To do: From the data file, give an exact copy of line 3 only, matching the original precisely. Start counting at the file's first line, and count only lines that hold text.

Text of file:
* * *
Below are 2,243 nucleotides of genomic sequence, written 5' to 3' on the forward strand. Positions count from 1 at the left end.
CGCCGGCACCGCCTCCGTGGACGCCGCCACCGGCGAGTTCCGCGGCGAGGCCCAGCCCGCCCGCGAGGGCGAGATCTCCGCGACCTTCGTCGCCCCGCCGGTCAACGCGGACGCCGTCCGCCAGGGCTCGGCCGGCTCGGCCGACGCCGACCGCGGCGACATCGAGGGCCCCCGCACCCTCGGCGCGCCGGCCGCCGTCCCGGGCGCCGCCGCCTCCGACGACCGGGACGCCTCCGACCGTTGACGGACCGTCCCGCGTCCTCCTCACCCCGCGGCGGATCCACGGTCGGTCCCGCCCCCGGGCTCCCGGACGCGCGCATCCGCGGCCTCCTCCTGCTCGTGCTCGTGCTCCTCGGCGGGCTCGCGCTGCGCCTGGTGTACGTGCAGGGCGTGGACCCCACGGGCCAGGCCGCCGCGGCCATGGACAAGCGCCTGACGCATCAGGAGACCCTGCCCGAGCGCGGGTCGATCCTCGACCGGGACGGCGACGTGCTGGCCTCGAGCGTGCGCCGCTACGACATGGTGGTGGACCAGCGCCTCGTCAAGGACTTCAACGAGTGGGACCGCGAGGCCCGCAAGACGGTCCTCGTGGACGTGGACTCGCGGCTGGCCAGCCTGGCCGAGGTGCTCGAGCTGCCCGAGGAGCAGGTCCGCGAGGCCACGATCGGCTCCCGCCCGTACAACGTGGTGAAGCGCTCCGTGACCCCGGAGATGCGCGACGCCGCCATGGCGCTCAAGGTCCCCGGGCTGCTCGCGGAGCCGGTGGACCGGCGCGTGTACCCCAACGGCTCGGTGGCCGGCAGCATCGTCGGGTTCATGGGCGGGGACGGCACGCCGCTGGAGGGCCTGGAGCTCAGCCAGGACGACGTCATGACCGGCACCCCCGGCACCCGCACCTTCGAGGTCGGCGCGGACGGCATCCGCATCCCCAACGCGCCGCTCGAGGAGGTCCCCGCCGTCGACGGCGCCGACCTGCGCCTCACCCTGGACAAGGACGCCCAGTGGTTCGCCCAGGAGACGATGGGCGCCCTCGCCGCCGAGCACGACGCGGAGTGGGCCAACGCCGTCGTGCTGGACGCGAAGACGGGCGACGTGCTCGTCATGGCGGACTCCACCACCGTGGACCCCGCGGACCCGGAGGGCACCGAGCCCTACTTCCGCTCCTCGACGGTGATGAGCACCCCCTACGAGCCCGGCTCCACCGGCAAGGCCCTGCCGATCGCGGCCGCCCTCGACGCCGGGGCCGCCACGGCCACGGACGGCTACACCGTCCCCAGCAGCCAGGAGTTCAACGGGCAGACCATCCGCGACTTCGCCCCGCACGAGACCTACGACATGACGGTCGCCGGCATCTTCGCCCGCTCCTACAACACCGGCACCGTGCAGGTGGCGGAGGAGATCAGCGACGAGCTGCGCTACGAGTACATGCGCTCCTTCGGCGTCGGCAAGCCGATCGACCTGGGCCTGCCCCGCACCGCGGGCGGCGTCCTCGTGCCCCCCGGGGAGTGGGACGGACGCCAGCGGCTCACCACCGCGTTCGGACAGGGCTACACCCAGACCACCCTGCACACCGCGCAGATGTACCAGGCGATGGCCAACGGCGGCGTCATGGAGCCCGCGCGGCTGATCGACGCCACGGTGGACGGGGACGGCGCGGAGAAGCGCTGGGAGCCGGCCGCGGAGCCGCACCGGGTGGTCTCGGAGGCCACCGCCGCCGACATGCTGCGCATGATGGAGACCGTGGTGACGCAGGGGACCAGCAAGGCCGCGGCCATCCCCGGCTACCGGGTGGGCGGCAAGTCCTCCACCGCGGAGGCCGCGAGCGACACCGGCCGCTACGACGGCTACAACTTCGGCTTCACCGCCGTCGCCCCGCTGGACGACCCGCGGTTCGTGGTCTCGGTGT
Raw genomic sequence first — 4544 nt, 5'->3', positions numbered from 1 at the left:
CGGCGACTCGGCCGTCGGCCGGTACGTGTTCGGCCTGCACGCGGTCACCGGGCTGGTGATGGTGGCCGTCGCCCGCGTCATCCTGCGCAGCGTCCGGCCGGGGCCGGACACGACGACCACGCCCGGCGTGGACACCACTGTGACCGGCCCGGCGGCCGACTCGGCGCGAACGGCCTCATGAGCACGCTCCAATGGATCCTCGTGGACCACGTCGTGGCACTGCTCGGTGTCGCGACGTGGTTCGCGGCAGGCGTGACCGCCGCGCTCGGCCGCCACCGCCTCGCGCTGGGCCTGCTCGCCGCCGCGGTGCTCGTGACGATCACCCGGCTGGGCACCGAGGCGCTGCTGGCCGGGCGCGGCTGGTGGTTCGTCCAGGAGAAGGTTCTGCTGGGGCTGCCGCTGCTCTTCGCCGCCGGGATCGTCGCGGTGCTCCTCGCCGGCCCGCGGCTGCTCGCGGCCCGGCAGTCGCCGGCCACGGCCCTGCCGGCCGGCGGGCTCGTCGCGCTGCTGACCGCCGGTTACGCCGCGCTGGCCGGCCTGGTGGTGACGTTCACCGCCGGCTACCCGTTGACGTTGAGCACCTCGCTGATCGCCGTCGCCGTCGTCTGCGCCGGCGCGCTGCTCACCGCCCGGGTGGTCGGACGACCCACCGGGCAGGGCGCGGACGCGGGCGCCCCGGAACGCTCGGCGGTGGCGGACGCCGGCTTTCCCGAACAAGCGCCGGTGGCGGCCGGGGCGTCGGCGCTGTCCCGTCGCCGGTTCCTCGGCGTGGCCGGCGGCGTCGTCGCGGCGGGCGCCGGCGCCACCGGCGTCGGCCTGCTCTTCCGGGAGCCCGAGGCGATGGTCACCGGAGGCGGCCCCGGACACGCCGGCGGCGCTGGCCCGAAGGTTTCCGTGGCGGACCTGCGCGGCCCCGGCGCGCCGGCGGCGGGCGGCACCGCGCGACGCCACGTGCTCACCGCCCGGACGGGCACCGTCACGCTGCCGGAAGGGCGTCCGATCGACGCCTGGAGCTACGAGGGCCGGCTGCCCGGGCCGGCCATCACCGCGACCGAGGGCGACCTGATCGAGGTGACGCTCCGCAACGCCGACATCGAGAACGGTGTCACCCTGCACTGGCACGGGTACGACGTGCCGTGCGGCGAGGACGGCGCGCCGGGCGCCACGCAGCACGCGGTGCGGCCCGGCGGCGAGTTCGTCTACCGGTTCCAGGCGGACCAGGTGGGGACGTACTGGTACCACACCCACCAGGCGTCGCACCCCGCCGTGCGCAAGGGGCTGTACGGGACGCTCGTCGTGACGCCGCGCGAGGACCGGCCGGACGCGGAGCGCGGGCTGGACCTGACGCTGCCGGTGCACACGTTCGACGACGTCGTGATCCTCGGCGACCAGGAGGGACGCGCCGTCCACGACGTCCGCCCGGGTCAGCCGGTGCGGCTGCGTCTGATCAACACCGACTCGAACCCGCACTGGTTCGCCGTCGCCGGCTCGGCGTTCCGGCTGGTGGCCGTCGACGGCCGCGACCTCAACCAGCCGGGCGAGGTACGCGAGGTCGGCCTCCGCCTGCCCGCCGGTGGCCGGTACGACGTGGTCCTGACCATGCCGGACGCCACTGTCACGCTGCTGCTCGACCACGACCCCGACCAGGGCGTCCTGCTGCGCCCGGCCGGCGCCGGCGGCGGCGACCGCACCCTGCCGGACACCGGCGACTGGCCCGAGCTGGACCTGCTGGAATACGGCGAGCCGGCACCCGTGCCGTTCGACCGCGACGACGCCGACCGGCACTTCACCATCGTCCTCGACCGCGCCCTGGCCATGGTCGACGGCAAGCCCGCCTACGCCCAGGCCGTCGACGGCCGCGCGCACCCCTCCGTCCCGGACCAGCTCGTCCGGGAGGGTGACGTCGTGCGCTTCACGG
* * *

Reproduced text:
Raw genomic sequence first — 4544 nt, 5'->3', positions numbered from 1 at the left: